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C++ Cout Question....

    Question

  • HI I CAN'T FIGURE THIS OUT. I'M A NEW STUDENT TRYING TO LEARN. PLEASE HELP & EXPLAIN IF POSSIBLE:



     Given an integer variable i and a floating-point variable f, write a statement that writes both of their values to standard output in the following format:

    i=value-of-i f=value-of-f

     Thus, if i's value were 25 and f's value were 12.34, the output would be:

    i=25 f=12.34

     But you don't know what i's value and f's value are. They might be 187 and 24.06. If that's what their values are, the output from your statement should be:

    i=187 f=24.06

     Remember: you are GIVEN i and f-- that means they are already declared and they already have values! Don't change their values by assigning or initializing them! Just print them out the way we have shown above. Just write one statement to produce the output.

     Remember: in your output you must be displaying both the name of the variable (like i) and its value.

    Monday, September 05, 2011 4:00 PM

Answers

  • "It's better to aim high and miss, than to aim low and hit your target"

    Rich, I love it.  What is that a parody or something?  Too many people aiming low, it's security.

     

    as for your question:

    cout << "enter string" << variable; // or any combination there of.

     

    as for initializing variables:

    Always initialize your variables unless you know for a fact that it will be done for you.  Reading data is not too bad, garbage in garbage out.  Writing may have bad results.  Its a good habit to initialize variables, besides some languages (eg. C#) will not let you use the variable till you do.


    David
    Tuesday, September 06, 2011 1:54 AM

All replies

  • Monday, September 05, 2011 4:13 PM
  • Generally speaking, we won't provide direct answers to homework questions. It's part of the learning experience for you to try to figure out the answer on your own. Pierre has kindly shown you a thread that gives some output examples so you can perhaps try to adapt it to your homework assignment. Also note that your introductory C++ textbook (assuming you have one) will have a section dedicated input/output.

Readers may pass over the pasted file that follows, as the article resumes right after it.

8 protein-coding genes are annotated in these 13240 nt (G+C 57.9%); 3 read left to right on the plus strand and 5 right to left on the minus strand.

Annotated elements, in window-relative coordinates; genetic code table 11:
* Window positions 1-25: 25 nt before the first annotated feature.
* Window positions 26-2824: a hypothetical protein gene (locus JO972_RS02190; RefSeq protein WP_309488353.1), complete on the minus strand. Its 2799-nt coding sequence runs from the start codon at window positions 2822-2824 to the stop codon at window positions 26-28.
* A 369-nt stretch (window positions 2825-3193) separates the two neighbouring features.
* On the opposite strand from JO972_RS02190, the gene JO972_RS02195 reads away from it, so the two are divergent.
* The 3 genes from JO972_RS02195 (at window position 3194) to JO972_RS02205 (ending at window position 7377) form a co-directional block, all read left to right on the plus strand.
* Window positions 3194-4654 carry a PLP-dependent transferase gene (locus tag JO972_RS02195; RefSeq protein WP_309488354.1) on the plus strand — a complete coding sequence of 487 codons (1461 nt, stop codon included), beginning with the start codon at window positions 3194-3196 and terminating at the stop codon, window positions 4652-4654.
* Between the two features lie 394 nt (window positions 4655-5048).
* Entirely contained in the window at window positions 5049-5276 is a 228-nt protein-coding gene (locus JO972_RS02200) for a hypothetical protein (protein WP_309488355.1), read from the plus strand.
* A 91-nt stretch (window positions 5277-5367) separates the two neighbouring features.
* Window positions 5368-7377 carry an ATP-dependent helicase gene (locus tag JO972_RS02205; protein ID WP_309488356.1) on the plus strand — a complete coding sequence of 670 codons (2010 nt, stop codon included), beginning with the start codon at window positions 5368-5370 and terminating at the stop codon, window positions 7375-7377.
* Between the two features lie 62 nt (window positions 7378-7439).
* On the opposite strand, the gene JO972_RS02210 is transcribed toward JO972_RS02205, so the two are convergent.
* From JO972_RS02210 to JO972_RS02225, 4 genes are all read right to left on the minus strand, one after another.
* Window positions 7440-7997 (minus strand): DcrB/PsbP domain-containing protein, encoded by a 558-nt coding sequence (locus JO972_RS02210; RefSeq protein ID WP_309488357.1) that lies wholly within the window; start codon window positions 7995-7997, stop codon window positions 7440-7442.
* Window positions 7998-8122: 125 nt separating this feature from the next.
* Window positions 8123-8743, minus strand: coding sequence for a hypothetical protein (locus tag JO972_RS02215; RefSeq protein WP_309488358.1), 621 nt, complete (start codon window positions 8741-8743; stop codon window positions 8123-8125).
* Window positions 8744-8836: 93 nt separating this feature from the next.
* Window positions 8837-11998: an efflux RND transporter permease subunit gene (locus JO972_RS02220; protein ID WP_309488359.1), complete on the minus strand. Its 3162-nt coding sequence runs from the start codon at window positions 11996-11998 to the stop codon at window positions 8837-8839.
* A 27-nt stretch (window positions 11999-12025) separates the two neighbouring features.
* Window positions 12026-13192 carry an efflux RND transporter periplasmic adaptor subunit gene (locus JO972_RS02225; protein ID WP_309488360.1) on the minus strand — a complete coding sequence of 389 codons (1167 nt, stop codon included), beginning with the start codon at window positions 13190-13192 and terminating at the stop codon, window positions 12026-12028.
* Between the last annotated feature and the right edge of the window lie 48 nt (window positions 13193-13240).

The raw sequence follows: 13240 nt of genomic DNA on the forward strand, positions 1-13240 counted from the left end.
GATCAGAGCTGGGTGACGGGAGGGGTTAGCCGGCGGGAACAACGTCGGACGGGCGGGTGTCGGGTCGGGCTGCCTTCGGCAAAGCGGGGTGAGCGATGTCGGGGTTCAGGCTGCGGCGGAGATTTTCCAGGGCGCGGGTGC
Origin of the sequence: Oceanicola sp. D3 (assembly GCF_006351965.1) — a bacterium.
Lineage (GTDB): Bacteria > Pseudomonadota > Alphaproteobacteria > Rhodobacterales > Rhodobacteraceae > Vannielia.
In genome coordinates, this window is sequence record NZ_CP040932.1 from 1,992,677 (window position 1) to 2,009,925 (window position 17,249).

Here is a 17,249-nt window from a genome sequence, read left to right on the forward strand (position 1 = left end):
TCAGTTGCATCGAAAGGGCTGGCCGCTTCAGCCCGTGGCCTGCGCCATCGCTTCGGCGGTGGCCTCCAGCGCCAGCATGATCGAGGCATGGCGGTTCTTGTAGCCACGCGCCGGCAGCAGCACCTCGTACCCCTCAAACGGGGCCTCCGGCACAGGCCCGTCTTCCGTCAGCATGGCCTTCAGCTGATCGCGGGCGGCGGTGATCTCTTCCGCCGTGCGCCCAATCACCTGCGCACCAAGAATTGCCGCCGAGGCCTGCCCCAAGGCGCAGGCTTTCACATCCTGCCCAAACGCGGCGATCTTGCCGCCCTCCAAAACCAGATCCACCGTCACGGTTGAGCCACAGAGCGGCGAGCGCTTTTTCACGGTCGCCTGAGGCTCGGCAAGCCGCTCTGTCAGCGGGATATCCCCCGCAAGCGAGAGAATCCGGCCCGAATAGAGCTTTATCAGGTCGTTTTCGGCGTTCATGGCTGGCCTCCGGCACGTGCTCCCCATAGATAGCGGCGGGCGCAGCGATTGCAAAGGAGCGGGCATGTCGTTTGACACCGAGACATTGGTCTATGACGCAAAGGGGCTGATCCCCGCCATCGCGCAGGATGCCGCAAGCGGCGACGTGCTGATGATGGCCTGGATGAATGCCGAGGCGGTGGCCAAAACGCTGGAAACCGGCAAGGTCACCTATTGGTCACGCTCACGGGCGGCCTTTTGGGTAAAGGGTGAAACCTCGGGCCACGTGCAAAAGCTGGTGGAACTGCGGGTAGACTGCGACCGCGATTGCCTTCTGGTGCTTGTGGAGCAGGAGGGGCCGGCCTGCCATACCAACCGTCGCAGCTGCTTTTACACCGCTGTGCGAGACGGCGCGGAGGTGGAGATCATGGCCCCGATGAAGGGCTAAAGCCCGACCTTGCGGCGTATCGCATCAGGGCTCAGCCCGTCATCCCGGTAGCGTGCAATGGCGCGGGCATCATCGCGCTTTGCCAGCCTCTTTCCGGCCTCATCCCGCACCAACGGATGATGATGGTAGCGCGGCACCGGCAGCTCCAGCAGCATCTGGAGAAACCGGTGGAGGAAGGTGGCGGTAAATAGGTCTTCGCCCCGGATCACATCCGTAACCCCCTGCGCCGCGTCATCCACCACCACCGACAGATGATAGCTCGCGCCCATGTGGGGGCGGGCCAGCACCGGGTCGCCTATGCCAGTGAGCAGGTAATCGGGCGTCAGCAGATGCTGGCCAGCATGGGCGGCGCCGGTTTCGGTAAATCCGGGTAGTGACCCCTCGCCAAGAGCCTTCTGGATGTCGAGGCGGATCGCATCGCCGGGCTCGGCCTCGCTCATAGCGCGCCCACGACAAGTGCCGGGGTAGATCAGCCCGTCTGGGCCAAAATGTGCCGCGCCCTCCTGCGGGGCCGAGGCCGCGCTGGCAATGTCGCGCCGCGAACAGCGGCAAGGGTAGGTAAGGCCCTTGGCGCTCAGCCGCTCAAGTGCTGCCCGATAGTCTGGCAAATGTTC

Monday, September 05, 2011 4:19 PM
  • I have read the forums and still have trouble with this question. I don't want direct answers but an explanation on what to do. Any help would be appreciated.
    It's better to aim high and miss than to aim low and hit your target.
    Monday, September 05, 2011 5:35 PM
  • Monday, September 05, 2011 10:26 PM
  • OT

    It's better to aim high and miss than to aim low and hit your target.

    I don't think so. Why is it better?
    Tuesday, September 06, 2011 1:10 AM
  • "It's better to aim high and miss, than to aim low and hit your target"

    Rich, I love it.  What is that a parody or something?  Too many people aiming low, it's security.

     

    as for your question:

    cout << "enter string" << variable; // or any combination there of.

     

    as for initializing variables:

    Always initialize your variables unless you know for a fact that it will be done for you.  Reading data is not too bad, garbage in garbage out.  Writing may have bad results.  Its a good habit to initialize variables, besides some languages (eg. C#) will not let you use the variable till you do.


    David
    Tuesday, September 06, 2011 1:54 AM